Danny Rose's willingness to open up about this depression ahead of representing his country at the World Cup deserves an enormous amount of respect.
For any professional footballer, donning the England shirt at a major tournament is a dream come true.
In this instance, it's not only a dream but also sanctuary of relief. England duty has become a salvation for the 27-year-old Yorkshireman.
In an extremely candid and honest interview, Rose reveals he's been diagnosed with depression.
The Spurs left-back explains how last season was a struggle following injury which prevented a consistent string of games. A lengthy period on the sideline coupled with family tragedy triggered his illness.
"It's no secret that I've been through a testing time at Tottenham this season. It led to me seeing a psychologist and I was diagnosed with depression, which nobody knows about," Rose said.
"I haven't told my mum or my dad, and they are probably going to be really angry reading this, but I've kept it to myself until now.
"My uncle killed himself in the middle of my rehab, and that triggered the depression as well."
Matters were made even worse after a series of events which include a vile racist attack on his mother at home in Doncaster, not to mention eventually requiring knee surgery despite initial advise claiming he didn't need to go under the knife.
"Back home in August my mum was racially abused in Doncaster. She was very angry and upset about it, and then someone came to the house and nearly shot my brother in the face - a gun was fired at my house.
"England has been my salvation and I can't thank the manager and the medical staff enough. It was really hard, and being referred to a doctor and psychologist by the Spurs club doctor helped me massively to cope.
"I was getting very angry, very easily. I didn't want to go into football, I didn't want to do my rehab.
"It all stemmed from my injury when I was advised I didn't need an operation. I don't know how many tablets I took to try and get fit for Tottenham, how many injections I took trying to get fit for Tottenham. I had cortisone and platelet-rich plasma injections trying to be fit for my club.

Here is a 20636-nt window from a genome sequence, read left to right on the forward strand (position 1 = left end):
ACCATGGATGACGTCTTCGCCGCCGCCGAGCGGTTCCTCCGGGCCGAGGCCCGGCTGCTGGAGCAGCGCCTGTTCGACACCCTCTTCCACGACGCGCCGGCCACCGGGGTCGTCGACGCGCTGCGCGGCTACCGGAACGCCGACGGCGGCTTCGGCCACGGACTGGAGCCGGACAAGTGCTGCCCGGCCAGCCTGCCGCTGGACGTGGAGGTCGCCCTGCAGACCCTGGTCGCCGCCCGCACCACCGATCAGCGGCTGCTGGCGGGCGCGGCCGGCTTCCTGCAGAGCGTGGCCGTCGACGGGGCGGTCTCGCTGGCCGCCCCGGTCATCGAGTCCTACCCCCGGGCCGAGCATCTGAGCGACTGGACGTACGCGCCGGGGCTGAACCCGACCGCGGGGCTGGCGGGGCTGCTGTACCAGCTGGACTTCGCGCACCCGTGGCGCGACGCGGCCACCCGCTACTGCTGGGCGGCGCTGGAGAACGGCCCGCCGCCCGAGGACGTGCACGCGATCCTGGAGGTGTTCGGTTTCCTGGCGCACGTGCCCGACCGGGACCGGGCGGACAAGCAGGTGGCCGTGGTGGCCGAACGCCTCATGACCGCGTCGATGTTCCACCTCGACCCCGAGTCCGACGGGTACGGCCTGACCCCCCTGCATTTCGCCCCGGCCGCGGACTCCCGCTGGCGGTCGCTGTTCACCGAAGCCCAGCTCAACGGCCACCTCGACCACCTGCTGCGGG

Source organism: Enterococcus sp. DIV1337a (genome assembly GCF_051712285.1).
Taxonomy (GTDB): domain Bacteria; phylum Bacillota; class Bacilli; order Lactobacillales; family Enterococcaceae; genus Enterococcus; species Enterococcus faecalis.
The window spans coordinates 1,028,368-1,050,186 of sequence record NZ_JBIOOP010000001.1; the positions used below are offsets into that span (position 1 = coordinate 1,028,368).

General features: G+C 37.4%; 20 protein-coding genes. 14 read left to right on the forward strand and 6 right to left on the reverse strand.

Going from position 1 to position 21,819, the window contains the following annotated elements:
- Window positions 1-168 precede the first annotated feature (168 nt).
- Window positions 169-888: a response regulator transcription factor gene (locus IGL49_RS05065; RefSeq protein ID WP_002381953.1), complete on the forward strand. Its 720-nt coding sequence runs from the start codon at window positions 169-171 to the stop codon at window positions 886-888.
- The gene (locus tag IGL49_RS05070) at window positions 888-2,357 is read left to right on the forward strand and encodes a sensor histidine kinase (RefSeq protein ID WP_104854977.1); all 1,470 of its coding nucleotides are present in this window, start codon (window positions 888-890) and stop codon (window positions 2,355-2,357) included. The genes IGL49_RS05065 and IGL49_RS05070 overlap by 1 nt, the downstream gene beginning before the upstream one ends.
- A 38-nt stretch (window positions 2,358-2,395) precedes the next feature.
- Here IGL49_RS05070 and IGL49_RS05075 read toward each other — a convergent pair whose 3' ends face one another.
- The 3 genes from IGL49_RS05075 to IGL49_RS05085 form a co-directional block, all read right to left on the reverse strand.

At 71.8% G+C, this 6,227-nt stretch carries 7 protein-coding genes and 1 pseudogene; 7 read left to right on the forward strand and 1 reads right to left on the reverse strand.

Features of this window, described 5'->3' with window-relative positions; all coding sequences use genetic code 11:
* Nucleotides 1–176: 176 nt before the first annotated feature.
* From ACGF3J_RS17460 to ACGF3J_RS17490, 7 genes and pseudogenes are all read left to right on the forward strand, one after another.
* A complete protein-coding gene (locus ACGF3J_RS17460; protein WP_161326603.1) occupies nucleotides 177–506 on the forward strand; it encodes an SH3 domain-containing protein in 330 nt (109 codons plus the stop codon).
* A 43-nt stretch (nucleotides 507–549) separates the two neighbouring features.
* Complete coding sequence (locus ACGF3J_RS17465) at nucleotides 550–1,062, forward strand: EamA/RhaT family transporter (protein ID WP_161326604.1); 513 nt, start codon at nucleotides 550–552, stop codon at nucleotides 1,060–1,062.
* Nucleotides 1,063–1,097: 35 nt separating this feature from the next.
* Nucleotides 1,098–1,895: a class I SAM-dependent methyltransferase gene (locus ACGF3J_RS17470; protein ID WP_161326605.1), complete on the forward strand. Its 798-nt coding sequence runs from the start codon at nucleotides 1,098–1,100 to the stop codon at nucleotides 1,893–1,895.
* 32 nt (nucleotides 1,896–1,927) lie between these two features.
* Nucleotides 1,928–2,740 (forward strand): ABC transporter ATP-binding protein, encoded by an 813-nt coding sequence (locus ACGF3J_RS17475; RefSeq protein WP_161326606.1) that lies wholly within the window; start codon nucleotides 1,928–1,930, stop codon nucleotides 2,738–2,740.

"I had to have an operation four months down the line - after all that football I missed, when the team was flying and I was playing really well, the team were playing really well."
England players will be joined by their loved ones at the World Cup this summer. However, Rose has told his family he doesn't want them in Russia due to fears over their safety.
A sad reality with the lack of punishment towards racism in football. FIFA's lack of action and ineffectual sanctions has stopped Rose from taking his father who was distraught.
"I'm not saying I've had worse treatment than anybody else, but it was difficult and that was the start of it.
"If I'm racially abused out there, nothing is going to change. It shouldn't be like that but it is.
"I've told my family I don't want them going out there because of racism and anything else that may happen."
Recalling the heartbreaking conversation with his father: "My dad's really upset. I could hear it in his voice. He said he may never get a chance again to come and watch me in a World Cup.
"That was emotional, hearing that. It's really sad. It's just how it is. Somehow Russia got the World Cup and we have to get on with it."
Rose's sincere words and brave battle with depression will send shock waves through the football community. An England international who plies his trade in one of the most popular leagues admitting he's fighting with mental demons is a concerning issue which needs to be addressed.
A high profile figure in the shape of a Premier League footballer relaying these powerful words in the public realm is a mark of an individual who is truly courageous, and his selfless interview should continue to reduce the stigma attached to mental health, while helping so many others.
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